That means providing automatic user authentication that remembers guest devices so they don’t have to log in every time they return to their room, and they can enjoy seamless connectivity throughout the property—at the onsite fitness facility, lounge or breakfast bar. 

This feature of managed Wi-Fi also allows operators to better understand guest utilization of amenities across the facility by tracking where they connect, use mobile device access and consume bandwidth in specific areas.

2. Bandwidth provisioning. Between work demands, streaming and gaming, and Facetiming with friends and family, guests have high bandwidth demands and slow Wi-Fi can make all the difference between a loyal guest and one who never returns. 

Managed Wi-Fi solutions provide operators with simple bandwidth provisioning that ensures each guest room has the capacity they need for work and play, and prevents high-consuming neighbors from bogging down the connection. 

Bandwidth provisioning also provides an up-sell opportunity for operators, giving guests the option to pay extra for more bandwidth to support high-capacity needs.  

3. Support for Internet of Things. For the back-office, the landscape of IoT connected devices is rapidly expanding from self-service check-in kiosks and NFC door locks to PTAC systems and water sensors to apps for maintenance and housekeeping management. Because extended-stay properties typically run with a much smaller staff than full-service hoteliers, having sufficient connectivity and capacity for these devices is essential for operational efficiency and maintaining guest satisfaction.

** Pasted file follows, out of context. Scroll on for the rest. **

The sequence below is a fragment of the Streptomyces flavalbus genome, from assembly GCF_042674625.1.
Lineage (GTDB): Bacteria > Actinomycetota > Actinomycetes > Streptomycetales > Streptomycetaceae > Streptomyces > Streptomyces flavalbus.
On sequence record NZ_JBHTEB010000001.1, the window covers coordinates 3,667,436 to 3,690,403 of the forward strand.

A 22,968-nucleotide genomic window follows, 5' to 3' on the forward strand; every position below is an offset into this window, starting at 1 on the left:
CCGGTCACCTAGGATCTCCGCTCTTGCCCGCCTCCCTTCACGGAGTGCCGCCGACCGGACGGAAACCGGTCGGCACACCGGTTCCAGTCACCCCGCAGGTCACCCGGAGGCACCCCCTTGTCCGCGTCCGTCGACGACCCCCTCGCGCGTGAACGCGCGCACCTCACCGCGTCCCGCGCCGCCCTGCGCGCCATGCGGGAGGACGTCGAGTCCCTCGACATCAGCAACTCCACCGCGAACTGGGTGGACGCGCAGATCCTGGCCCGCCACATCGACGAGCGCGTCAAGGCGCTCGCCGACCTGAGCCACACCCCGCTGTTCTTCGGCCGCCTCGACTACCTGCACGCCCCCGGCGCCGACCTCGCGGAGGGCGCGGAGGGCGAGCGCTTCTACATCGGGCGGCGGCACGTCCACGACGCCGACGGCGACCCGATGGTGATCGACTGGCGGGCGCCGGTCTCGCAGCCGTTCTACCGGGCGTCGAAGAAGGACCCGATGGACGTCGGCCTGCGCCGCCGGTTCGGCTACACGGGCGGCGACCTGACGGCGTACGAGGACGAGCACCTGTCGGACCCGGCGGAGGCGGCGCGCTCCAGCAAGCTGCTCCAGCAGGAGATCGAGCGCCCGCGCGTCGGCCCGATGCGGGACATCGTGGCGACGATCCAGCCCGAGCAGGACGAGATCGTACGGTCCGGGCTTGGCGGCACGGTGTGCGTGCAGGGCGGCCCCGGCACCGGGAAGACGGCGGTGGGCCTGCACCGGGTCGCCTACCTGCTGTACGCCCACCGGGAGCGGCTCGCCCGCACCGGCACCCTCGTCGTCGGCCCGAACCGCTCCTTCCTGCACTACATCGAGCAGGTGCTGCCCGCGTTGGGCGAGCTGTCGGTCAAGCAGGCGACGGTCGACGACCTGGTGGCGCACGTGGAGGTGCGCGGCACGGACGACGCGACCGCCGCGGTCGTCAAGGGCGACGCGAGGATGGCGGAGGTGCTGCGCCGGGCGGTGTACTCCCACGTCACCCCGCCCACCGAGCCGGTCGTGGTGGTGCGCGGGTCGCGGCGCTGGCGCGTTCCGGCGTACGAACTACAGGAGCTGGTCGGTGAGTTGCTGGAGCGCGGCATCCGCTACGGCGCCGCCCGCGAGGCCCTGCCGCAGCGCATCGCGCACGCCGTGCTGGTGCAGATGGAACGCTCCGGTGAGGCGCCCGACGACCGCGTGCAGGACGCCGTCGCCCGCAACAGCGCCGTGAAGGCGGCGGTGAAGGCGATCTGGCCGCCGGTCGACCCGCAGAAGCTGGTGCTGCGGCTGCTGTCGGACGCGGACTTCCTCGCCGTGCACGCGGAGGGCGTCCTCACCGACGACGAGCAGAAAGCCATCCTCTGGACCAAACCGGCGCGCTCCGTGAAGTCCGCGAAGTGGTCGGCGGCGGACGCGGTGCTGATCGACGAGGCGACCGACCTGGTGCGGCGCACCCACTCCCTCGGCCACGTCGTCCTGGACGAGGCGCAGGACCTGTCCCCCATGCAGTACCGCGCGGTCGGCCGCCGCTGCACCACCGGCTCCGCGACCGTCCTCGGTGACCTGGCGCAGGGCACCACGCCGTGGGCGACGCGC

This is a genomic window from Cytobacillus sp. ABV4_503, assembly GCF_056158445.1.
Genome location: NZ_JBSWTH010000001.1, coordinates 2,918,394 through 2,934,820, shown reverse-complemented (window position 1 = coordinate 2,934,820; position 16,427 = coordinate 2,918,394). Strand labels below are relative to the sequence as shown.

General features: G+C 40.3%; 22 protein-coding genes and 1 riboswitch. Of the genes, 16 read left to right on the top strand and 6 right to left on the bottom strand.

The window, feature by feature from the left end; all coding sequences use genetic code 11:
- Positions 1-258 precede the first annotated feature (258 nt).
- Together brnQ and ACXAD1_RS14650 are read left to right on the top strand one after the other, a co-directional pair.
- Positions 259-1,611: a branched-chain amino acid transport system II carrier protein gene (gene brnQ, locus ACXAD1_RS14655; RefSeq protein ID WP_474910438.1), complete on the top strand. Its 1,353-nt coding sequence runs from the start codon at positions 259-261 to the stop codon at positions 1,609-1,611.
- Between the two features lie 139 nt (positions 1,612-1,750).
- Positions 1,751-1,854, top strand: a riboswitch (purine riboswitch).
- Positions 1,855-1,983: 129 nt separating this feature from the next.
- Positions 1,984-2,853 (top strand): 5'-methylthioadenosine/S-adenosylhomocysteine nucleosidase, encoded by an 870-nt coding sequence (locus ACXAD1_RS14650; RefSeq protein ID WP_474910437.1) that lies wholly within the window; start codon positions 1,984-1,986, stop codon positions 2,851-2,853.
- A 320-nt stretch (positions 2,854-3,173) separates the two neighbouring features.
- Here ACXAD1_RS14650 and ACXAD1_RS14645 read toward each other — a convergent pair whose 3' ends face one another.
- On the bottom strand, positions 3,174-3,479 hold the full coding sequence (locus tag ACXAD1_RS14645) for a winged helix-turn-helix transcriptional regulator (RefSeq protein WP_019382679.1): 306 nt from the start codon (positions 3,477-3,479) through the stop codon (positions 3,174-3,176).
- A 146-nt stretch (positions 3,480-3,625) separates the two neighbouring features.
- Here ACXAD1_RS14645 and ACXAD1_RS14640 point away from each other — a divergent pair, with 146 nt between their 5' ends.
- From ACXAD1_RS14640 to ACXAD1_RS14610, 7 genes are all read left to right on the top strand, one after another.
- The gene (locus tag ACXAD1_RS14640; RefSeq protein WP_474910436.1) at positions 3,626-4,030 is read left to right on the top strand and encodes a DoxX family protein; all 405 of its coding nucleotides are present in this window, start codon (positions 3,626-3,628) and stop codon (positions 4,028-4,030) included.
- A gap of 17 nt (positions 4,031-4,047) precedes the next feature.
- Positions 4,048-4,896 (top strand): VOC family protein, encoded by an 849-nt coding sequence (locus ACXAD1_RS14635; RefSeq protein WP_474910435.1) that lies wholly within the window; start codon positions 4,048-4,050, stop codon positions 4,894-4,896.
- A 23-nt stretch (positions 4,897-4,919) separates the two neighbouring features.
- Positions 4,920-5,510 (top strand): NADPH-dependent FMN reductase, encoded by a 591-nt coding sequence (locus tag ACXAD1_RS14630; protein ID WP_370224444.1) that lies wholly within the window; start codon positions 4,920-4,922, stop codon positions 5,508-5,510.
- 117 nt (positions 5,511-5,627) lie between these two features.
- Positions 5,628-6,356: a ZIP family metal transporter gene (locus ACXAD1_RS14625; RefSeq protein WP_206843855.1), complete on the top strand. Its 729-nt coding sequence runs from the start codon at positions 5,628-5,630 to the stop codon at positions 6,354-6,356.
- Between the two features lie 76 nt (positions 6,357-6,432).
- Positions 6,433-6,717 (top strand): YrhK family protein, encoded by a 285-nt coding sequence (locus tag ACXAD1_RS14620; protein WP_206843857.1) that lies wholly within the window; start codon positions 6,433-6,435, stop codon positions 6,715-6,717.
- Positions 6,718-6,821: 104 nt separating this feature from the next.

“The only device hardwired in our properties is one back-office computer. Everything else relies on Wi-Fi,” Laplante said. “Ensuring you have the bandwidth for IoT devices and the ability to monitor your network health in a single pane of glass is critical. Most vendors have their own network requirements, so you must ensure there are no connectivity conflicts within your environment.”

4. Guest tech support. Having Wi-Fi available is only useful to guests if they can connect to it. With so many devices, it can be a minefield of technical trouble. Extended-stay operators must not only ensure that their networks are up to the challenge with ease of connectivity and sufficient bandwidth but also there’s help for guests when they need it. With limited on-premises staff, the best solution is often to partner with a tech support provider that’s available 24/7/365.